Les Vosges forest

Showing the mess behind the masterpiece: quiet your inner critic and create

The things that I share – my creations – start out very differently from the nice, clean version that appears when I finally hit “publish.”

There is a much messier process that the world never sees, but I must admit: it’s exhausting to hide that mess.

It reminds me of housekeeping: the way that we obsess over presenting a perfect home, even though deep down we know that everybody is just as busy as we are. Our friends’ opinions aren’t going to deteriorate just because our home doesn’t look like a showroom model. It’s lived-in. That’s a good thing.

People relate to our ragged edges.

I know this, but even so, I often get stuck on trying to present things in the best way possible, shining a light on things in a world that’s so often dark. The fact is that sometimes it’s good to acknowledge the shadows. The messiness that has brought us to where we are.Park bench

Recently I’ve been struggling to figure out what exactly I want to contribute to the world. After 6 months of travel, I feel absolutely awestruck. I’ve seen and experienced a LOT, and I want to share that with the world, but sometimes I paralyze myself with doubts about whether my story is what the world wants, or whether it’s truly useful.

log cabin

I traipse around with 6 full notebooks worth of experience and morals and lessons, yet much of that has yet to be shared because I get hung up on whether my thoughts are really ready for the light of day. We all get those thoughts. Is it good enough? Do people care? Will I really gain anything?

The fact is that we simply won’t see the results most of the time. People may be silently following us. Gaining something really, truly important. Maybe we don’t see it now. Maybe we won’t see it at all, but it’s critical to push past that voice that tells us it’s not good enough, because the only certain way that it will be useless is if it never sees the light of day.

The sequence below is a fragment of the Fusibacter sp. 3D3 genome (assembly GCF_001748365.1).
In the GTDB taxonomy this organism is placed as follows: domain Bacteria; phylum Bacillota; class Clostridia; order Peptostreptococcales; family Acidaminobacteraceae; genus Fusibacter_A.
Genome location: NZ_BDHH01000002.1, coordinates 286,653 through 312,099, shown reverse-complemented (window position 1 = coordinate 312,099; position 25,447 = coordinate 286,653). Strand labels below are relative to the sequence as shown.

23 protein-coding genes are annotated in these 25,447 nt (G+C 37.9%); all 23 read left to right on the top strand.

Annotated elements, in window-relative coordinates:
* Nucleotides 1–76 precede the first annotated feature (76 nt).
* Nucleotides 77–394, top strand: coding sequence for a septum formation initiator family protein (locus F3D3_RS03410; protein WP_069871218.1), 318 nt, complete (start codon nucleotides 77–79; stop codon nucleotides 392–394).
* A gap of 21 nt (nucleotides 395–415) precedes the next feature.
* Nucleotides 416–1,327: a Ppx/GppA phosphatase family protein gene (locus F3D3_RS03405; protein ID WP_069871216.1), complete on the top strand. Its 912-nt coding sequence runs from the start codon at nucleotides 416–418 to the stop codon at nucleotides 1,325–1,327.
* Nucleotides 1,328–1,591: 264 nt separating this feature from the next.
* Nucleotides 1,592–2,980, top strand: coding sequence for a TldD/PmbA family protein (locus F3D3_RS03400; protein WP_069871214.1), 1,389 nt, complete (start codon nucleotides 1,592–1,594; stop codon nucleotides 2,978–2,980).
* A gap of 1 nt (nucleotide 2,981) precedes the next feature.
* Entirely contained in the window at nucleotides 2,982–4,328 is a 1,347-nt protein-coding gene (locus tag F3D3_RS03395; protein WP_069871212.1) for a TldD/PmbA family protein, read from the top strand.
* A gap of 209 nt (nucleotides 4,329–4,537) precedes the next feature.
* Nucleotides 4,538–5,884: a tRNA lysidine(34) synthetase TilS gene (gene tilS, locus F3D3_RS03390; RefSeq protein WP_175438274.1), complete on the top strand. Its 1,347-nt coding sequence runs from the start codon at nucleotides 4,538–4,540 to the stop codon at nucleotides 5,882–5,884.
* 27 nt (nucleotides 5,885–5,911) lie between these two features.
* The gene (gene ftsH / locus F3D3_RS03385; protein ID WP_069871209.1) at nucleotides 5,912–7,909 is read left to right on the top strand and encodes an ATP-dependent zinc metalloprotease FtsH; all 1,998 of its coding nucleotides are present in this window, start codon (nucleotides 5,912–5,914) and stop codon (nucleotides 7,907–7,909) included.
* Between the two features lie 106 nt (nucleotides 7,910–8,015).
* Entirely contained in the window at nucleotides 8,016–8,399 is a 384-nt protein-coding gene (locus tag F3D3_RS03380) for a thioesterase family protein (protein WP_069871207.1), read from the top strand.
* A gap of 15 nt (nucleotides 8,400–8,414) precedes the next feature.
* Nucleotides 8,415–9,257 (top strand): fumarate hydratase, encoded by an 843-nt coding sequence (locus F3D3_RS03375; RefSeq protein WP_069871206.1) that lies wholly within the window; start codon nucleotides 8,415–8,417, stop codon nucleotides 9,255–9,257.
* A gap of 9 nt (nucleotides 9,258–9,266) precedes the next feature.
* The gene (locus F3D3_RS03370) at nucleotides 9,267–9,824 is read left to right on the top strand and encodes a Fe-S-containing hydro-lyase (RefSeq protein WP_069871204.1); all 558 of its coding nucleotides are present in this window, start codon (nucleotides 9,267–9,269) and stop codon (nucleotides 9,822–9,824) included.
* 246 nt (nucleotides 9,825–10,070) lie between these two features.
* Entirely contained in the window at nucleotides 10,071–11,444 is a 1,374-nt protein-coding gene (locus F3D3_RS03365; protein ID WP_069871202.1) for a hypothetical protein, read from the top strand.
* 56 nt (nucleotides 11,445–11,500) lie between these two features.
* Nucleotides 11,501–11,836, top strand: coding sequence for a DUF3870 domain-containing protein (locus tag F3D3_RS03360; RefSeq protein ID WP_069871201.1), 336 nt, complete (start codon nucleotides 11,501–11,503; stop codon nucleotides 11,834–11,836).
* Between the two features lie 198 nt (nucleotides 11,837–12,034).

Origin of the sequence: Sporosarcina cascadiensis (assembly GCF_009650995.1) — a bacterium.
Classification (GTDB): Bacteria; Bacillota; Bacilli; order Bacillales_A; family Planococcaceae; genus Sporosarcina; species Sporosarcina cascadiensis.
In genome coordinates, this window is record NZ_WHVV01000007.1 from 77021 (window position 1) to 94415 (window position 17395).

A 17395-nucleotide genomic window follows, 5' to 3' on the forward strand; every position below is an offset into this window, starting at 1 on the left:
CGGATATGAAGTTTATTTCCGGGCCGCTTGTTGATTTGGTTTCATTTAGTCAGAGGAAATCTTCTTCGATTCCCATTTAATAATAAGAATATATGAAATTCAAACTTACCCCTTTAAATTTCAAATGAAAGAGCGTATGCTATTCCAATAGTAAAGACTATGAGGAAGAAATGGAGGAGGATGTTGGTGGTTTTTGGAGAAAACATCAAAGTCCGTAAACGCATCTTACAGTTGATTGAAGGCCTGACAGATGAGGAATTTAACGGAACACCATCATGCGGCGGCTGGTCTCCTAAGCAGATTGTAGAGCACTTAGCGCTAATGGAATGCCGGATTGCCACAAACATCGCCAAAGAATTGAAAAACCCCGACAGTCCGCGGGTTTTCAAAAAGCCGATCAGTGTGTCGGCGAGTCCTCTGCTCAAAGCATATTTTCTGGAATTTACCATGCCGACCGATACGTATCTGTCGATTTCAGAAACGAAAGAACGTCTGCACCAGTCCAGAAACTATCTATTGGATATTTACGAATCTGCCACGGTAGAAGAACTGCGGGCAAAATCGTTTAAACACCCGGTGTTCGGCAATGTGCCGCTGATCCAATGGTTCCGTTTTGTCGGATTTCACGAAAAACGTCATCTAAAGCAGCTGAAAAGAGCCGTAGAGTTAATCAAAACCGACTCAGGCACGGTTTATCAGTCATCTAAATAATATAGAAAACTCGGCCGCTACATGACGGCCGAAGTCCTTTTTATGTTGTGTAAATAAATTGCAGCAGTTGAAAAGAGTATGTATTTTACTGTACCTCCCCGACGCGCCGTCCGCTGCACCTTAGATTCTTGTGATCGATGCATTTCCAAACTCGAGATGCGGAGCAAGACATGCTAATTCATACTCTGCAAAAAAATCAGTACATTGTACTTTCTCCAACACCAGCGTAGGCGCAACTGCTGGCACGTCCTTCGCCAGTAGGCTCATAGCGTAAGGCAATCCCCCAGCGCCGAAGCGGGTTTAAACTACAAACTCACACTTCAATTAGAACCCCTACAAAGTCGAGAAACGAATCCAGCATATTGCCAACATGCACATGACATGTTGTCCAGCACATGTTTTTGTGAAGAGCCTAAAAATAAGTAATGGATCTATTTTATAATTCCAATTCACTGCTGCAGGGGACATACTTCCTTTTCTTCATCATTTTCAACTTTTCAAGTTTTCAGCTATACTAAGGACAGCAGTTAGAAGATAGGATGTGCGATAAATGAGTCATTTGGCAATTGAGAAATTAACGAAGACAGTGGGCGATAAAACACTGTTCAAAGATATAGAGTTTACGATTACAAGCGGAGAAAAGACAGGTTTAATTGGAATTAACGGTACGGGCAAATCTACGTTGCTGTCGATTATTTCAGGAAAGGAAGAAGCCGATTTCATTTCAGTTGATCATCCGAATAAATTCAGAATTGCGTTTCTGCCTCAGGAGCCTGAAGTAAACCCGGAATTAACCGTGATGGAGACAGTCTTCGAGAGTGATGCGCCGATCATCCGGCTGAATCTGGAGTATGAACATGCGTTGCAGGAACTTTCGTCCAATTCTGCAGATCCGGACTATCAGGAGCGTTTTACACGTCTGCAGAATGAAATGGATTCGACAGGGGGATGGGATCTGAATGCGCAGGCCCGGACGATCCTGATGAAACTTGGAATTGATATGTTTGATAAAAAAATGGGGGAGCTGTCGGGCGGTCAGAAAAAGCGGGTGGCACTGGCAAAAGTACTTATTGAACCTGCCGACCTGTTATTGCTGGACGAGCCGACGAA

Yesterday an old friend invited me to share my story in a new way, and in that moment, I realized that yes, there is value. Even the ragged edges, the silly stories, and the seemingly insignificant thoughts. When we string them together, they become so much more. They create our reality, and they can even help others learn to create their own.

We all have a story to tell, and it doesn’t have to be perfectly polished for other people to appreciate it. In fact, it’s easier for people to understand when it’s not perfect.

I’m challenging myself to be more candid. To share more. To act more and criticize less. Granted, I still have an endlessly critical mind, but I’m going to try my best to acknowledge those self-criticisms and put things out there anyway.

This is, after all, how we connect with people. Not through perfectly-crafted masterpieces, but with stumbling words and imperfections that make our story all the more real and interesting.

So without further delay, I wish you a very warm welcome to my first un-edited post. I’m throwing in some more of my favorite travel photos for fun – I’ve been drifting toward more and more still life lately, casually improving my photography skills and learning to appreciate some of the simplest things, and I hope you enjoy them too.

Les Vosges forestOf course I’ll still create posts that are carefully planned and pruned, but just as importantly, I’m going to share more of my story, because I think there are people out there who need it. If that’s you, then please, take heart in knowing that even the prettiest of things may have started in utter chaos.

Enjoy this messier side of things, and begin embracing your own.

Boundless goodness,

Jacquelyn

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